In case you were wondering, women can be salarymen too! However, the word we use for a woman part of the company workforce is “office lady” or “OL” for short.

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2. Barcode Hair ・バーコードヘア

Walk around any Japanese office and you’ll see a sea of salarymen all sporting barcode hair. No, it’s not some sort of new QR code that you stick to your forehead, barcode hair is just the Japanese term for a comb-over!

When men’s hair starts to thin and the inevitable bald spot begins to form atop the crest of the head, many men will attempt to cover up the barren center of their cranium using the remaining hair from the other sides of their head. While in some cases this can be done well and without problem, in other cases, coverage can be...sparse, leaving strands of hair to resemble a barcode.

3. Baby Car ・ベビーカー

On your mark…start your engines…ready…GO!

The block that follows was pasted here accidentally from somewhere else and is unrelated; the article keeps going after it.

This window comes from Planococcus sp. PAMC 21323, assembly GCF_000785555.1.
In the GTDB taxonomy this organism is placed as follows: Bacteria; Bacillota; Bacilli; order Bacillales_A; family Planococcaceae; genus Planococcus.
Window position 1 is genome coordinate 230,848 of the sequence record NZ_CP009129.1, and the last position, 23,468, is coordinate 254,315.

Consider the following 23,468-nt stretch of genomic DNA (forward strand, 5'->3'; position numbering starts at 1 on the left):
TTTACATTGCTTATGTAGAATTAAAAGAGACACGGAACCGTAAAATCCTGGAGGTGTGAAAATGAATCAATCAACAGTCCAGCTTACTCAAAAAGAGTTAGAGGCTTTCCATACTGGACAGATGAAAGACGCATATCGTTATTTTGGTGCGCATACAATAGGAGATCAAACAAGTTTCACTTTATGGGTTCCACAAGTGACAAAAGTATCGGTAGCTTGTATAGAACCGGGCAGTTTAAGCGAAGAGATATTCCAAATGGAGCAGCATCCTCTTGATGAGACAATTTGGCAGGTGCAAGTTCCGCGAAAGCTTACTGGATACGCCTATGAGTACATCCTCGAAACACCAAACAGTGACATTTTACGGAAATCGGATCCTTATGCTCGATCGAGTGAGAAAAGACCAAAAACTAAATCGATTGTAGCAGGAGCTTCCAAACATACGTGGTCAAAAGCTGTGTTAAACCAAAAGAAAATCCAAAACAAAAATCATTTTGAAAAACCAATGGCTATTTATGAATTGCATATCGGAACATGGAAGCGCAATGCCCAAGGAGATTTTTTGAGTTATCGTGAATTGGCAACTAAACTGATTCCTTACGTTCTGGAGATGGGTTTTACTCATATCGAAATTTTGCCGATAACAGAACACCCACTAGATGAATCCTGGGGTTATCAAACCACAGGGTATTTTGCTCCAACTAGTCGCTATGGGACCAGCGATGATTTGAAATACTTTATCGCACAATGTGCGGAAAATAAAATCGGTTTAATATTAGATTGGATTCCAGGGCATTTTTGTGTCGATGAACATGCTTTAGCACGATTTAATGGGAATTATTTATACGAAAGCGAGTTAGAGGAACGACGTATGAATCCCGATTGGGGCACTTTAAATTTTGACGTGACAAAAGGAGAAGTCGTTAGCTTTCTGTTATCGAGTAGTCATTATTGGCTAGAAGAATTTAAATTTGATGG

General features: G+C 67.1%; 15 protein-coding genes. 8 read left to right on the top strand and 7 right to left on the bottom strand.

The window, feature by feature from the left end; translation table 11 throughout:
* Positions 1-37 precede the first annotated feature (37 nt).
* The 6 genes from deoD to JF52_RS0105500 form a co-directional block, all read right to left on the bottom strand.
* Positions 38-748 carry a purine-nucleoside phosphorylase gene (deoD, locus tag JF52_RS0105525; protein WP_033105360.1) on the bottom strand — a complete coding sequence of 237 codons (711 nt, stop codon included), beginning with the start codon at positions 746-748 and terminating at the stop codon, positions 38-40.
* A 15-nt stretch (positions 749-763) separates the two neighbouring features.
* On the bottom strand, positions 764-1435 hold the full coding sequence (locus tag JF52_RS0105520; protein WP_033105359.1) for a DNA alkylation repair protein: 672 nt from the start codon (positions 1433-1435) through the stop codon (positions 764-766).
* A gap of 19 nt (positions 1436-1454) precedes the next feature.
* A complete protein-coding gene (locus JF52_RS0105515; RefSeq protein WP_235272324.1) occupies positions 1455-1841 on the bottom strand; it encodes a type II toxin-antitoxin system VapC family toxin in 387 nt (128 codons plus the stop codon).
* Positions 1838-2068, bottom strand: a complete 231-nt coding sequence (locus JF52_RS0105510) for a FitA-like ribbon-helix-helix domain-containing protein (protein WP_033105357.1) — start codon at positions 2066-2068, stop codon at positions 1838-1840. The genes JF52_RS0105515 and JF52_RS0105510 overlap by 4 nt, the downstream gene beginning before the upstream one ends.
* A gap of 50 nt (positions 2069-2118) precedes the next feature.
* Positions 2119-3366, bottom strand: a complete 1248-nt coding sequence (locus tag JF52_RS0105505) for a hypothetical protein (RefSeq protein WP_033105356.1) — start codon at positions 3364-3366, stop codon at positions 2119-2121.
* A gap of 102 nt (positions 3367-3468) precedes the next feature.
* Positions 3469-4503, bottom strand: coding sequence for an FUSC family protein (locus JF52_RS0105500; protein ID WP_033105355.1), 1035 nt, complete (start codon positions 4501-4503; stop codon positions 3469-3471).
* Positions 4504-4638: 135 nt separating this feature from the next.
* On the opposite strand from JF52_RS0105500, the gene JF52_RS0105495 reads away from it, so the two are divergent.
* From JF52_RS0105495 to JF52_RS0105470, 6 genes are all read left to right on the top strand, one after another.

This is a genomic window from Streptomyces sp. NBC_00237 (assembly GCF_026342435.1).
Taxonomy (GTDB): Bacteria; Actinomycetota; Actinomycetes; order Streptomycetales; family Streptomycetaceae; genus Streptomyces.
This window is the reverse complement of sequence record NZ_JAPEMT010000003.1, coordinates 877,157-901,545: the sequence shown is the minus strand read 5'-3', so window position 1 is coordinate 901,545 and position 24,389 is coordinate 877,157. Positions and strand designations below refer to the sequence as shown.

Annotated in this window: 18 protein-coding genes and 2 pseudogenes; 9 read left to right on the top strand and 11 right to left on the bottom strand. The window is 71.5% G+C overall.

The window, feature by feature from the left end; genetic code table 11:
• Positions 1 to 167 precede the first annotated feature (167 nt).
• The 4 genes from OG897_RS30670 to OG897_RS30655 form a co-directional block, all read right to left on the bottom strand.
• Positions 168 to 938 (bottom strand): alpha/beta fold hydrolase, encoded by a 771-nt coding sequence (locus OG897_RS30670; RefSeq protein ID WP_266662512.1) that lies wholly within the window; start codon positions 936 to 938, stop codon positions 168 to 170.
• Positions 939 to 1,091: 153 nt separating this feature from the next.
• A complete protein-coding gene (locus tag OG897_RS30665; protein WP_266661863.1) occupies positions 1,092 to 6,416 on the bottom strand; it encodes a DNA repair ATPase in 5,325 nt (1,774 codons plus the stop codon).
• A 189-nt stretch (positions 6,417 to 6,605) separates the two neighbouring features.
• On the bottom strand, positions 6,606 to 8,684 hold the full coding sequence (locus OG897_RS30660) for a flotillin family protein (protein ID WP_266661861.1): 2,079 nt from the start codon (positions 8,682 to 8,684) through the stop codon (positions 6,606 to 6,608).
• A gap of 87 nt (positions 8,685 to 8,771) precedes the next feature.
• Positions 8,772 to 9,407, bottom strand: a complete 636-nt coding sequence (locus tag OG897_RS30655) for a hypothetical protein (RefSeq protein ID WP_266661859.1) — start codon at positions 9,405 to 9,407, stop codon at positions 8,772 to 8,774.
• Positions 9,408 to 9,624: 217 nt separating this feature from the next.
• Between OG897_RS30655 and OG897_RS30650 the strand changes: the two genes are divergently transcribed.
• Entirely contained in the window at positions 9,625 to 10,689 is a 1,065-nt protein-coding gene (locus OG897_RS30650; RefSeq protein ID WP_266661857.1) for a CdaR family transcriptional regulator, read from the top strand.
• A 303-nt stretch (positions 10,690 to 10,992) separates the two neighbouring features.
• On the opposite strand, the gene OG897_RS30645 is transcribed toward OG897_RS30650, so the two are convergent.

Unfortunately, a baby car is not some sort of miniature car for infants that lets them zoom around while parents get to idly stroll along by themselves but alas we can still hold out hope for the future.

In Japan, a baby car is simply a stroller or pram that parents of young children use to help lighten their load as they navigate their day. There is actually a native Japanese word for this actually, “ubaguruma, however, it is commonly agreed that baby car is not only easier to say, but also sounds much cooler.

Many people in Japan will use baby cars for their young children however one Hidden Rule of Parenting in Japan is that you should never bring a baby car on the train during rush hour both for safety and to not cause an inconvenience. 

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4. UFO Catcher ・UFOキャッチャー

The only aliens you’ll be catching with these space oddities are perhaps celestial plush characters from your favorite movies and shows. 

In Japanese, what is known as a “UFO catcher” is actually a claw or crane game that you would find in an arcade. Since the claw aspect of the machine imitates the act of a UFO using a tractor beam to abduct humans, the name seems to have rubbed off.

In Japanese “game centers” (bonus word: arcade) around the country, these machines are wildly popular and after school, many students will try their hand at “abducting” plush or figurines of characters from their favorite manga and anime. Another prime demographic of those who use these faux-extraterrestrial machines are boyfriends on first dates or those who are trying to impress their crush.